By Katherine Burke
This month saw big names in comedy, such as Tina Fey, Jane Fonda and Jason Bateman, do something out of their comfort zone. Walking into “This is Where I Leave You,” based on a book of the same name by Jonathan Tropper, you may expect a laugh, a joke or something of that nature. And while you might crack a smile and laugh a bit, it’s that type of laugh that comes when a movie hits close to home — when real life is portrayed in such a way as to evoke real emotions.
“This is Where I Leave You” follows a family as they begin to grieve over the recently deceased father through the Jewish tradition of sitting Shiva. Required to spend seven days together, the adult children of the family must learn to like each other, all while remembering why they loved their brothers and sister in the first place.
Along with the overarching themes of both death and learning to love, each family member must deal with his or her own issues, including infertility, adultery, depression and anger. It sounds like quite the uplifting film, right? While it does have moments of terrible sadness (and to be honest, what family doesn’t?), the movie is hopeful, hilarious and silly. Judd, the second oldest son in the family and the main character for the film, is played by Jason Bateman.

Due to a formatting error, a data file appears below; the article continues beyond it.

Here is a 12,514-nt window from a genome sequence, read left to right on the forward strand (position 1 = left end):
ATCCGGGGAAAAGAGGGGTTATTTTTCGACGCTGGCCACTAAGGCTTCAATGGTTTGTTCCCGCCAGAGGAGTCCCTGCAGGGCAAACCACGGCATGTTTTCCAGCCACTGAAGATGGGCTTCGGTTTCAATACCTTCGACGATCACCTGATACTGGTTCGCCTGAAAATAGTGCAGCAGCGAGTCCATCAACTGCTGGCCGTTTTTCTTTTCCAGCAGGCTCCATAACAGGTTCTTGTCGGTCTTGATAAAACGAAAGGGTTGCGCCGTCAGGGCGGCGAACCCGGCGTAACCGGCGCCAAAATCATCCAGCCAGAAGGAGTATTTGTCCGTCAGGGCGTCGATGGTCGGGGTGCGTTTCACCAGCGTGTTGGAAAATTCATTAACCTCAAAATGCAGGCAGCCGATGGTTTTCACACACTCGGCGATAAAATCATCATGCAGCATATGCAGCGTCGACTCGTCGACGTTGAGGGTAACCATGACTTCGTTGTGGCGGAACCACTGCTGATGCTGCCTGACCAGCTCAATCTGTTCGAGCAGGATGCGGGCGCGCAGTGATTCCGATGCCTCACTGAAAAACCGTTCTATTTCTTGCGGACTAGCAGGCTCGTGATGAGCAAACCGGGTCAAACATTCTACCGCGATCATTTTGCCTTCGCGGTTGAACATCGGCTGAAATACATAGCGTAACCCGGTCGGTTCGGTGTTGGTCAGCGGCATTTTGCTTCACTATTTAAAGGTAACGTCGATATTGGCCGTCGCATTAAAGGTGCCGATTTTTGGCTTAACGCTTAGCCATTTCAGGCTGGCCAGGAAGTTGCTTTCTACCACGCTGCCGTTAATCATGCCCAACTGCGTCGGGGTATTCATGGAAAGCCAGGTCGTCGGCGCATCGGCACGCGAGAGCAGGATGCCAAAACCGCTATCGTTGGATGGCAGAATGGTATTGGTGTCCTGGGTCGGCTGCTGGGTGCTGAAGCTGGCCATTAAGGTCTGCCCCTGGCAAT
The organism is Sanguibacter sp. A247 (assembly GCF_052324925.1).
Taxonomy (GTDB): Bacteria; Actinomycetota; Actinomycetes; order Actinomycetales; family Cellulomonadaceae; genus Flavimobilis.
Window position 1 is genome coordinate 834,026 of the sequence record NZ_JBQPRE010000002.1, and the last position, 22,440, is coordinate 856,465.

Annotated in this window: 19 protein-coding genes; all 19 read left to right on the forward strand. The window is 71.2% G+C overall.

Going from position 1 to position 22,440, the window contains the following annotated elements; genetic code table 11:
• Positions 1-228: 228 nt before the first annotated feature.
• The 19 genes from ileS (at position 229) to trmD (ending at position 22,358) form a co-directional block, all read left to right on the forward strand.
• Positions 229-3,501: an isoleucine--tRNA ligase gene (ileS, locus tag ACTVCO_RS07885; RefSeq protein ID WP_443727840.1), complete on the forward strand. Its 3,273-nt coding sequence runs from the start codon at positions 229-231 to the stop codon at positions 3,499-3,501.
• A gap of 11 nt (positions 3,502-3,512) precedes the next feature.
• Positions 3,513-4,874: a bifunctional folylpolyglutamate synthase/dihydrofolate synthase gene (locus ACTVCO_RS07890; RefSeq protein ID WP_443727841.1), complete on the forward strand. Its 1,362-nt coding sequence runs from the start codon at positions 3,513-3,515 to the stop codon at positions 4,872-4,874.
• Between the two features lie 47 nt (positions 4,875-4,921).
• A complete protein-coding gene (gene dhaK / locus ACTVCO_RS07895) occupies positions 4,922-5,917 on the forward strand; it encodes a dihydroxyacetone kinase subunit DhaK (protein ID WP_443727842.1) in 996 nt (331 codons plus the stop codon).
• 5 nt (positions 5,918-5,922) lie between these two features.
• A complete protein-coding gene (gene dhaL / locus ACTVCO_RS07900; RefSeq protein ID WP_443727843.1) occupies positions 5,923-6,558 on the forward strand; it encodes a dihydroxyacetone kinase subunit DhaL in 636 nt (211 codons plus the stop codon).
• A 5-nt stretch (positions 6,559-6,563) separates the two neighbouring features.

The viewer watches his marriage go into a tailspin, with unfortunate circumstances unendingly heaping more drama into his life. At the same time, you want to cheer for his small victories as he attempts to move on from the end of his former life.
Sometimes, you can tell when a movie has been adapted from a novel. You can see that the plot arcs are more developed, the characters are more nuanced and the dialogue has much more hidden meaning.
In the case of “This is Where I Leave You,” it is clear that the writer of the novel was very involved in the creation of the film. When reading the novel, I could imagine the characters as they appeared in the film. However, there are some differences. At the risk of giving away parts of the plot, the novel allows for a faster pace of drama. At times unbelievable, the novel has been tamed down for the film audience and seems more like a family going through a series of terrible, but very real, events.
In short, this is a valuable movie to watch and maybe a better story to read. Regardless of format, “This is Where I Leave You” reaches audiences in an emotional way.